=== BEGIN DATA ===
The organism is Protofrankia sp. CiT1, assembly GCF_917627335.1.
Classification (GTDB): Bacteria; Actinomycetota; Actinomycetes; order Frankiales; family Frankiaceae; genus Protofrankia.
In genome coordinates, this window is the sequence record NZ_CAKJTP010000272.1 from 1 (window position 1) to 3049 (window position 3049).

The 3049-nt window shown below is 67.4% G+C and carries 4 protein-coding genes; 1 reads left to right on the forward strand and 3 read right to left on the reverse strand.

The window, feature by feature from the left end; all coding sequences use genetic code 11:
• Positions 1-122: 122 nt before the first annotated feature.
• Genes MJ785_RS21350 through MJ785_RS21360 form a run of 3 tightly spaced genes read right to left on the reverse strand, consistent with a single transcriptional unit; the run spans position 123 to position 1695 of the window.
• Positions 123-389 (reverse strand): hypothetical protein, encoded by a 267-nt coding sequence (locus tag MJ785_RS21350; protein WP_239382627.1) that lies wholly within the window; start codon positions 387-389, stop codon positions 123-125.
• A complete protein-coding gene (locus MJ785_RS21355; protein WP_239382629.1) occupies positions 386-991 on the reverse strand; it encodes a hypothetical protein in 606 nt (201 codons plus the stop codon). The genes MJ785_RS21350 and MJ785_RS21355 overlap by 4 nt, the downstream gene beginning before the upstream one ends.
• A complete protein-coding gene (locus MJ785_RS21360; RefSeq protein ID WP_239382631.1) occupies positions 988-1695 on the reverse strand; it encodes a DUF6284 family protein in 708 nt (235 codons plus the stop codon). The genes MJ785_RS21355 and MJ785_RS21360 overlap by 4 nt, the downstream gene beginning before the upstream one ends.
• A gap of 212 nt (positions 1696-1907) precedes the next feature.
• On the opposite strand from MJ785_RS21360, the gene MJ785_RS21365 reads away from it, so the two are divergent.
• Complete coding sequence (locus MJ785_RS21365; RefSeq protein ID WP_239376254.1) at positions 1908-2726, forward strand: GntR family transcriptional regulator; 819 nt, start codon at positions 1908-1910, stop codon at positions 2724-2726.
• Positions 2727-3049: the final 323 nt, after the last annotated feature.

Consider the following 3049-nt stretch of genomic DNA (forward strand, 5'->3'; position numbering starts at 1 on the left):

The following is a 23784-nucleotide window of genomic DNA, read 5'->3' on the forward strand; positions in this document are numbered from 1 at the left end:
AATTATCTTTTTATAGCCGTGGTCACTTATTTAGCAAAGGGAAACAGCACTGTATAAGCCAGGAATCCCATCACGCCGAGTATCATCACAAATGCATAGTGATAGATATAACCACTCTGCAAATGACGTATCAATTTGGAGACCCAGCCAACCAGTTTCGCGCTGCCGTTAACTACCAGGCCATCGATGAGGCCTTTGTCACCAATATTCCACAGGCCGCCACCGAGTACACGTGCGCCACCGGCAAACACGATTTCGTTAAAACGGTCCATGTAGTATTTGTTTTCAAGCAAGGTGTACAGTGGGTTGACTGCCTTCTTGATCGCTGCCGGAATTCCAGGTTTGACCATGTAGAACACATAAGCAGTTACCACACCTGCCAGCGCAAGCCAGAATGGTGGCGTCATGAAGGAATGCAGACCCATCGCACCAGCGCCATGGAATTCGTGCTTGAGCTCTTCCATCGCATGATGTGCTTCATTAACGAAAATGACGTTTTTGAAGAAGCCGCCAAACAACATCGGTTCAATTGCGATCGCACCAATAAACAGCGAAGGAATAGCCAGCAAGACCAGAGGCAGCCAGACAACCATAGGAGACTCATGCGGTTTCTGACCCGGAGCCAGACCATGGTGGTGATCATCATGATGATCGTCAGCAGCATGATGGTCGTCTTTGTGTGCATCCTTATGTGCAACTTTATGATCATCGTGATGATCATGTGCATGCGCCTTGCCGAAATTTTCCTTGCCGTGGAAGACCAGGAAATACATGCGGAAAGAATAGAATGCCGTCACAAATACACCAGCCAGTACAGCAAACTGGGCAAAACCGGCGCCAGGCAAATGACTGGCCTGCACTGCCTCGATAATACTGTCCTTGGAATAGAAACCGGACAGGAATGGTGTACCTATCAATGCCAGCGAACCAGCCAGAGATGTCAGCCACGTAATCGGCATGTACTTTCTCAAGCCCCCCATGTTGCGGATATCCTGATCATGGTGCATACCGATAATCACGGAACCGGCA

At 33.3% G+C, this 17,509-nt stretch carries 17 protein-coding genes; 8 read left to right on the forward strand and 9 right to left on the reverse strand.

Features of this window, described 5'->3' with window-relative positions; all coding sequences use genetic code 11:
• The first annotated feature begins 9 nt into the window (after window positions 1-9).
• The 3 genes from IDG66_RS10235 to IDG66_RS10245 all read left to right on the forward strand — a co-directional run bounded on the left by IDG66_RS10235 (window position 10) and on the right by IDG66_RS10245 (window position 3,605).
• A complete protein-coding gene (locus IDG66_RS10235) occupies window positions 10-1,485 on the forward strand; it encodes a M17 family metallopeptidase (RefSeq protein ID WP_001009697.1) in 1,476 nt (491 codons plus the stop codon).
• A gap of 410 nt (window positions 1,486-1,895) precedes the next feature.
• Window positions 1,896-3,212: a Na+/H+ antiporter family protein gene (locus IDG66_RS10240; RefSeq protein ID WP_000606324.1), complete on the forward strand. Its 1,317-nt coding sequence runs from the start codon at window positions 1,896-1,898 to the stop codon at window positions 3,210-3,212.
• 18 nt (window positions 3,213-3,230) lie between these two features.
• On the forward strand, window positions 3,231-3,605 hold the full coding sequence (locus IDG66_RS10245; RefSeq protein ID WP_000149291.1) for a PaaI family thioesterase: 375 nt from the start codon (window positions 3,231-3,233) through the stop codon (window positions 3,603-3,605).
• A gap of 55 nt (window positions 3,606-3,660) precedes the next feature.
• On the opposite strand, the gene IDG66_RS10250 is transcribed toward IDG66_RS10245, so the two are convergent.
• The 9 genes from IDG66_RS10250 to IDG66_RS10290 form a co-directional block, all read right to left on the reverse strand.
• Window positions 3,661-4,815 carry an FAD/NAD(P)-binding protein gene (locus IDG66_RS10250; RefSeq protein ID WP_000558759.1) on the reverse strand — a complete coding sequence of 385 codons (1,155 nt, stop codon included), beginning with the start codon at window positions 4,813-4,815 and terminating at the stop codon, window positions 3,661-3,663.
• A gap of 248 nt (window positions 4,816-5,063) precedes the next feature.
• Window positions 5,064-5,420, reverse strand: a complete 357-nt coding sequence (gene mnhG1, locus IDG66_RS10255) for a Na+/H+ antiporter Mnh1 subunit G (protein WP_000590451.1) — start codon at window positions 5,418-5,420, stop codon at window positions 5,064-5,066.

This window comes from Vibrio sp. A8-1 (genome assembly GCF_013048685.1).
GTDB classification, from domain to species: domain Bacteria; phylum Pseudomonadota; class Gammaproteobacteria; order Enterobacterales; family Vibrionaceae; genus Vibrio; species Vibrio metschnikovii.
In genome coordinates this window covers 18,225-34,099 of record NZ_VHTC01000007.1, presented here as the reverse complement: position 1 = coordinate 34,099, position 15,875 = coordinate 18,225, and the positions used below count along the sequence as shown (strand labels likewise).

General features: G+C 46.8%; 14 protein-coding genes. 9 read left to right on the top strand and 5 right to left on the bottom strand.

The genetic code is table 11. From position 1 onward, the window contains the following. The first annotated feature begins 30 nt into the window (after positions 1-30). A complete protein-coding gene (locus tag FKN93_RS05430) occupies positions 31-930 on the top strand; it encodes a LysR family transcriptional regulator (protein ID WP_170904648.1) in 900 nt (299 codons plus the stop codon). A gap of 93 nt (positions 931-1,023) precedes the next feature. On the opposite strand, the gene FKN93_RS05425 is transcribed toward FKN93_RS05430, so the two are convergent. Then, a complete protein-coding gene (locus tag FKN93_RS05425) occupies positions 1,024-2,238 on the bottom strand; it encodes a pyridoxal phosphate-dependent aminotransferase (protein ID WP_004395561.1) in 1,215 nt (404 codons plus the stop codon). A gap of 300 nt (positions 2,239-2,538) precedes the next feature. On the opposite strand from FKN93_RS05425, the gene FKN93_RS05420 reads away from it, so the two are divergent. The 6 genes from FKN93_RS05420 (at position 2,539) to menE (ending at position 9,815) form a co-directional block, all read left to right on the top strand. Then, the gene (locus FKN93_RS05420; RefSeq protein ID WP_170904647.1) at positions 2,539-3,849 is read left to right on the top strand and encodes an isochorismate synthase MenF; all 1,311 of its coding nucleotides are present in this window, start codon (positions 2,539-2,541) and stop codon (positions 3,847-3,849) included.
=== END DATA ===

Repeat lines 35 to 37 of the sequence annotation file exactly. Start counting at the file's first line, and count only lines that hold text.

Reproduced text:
In genome coordinates this window covers 18,225-34,099 of record NZ_VHTC01000007.1, presented here as the reverse complement: position 1 = coordinate 34,099, position 15,875 = coordinate 18,225, and the positions used below count along the sequence as shown (strand labels likewise).

General features: G+C 46.8%; 14 protein-coding genes. 9 read left to right on the top strand and 5 right to left on the bottom strand.

The genetic code is table 11. From position 1 onward, the window contains the following. The first annotated feature begins 30 nt into the window (after positions 1-30). A complete protein-coding gene (locus tag FKN93_RS05430) occupies positions 31-930 on the top strand; it encodes a LysR family transcriptional regulator (protein ID WP_170904648.1) in 900 nt (299 codons plus the stop codon). A gap of 93 nt (positions 931-1,023) precedes the next feature. On the opposite strand, the gene FKN93_RS05425 is transcribed toward FKN93_RS05430, so the two are convergent. Then, a complete protein-coding gene (locus tag FKN93_RS05425) occupies positions 1,024-2,238 on the bottom strand; it encodes a pyridoxal phosphate-dependent aminotransferase (protein ID WP_004395561.1) in 1,215 nt (404 codons plus the stop codon). A gap of 300 nt (positions 2,239-2,538) precedes the next feature. On the opposite strand from FKN93_RS05425, the gene FKN93_RS05420 reads away from it, so the two are divergent. The 6 genes from FKN93_RS05420 (at position 2,539) to menE (ending at position 9,815) form a co-directional block, all read left to right on the top strand. Then, the gene (locus FKN93_RS05420; RefSeq protein ID WP_170904647.1) at positions 2,539-3,849 is read left to right on the top strand and encodes an isochorismate synthase MenF; all 1,311 of its coding nucleotides are present in this window, start codon (positions 2,539-2,541) and stop codon (positions 3,847-3,849) included.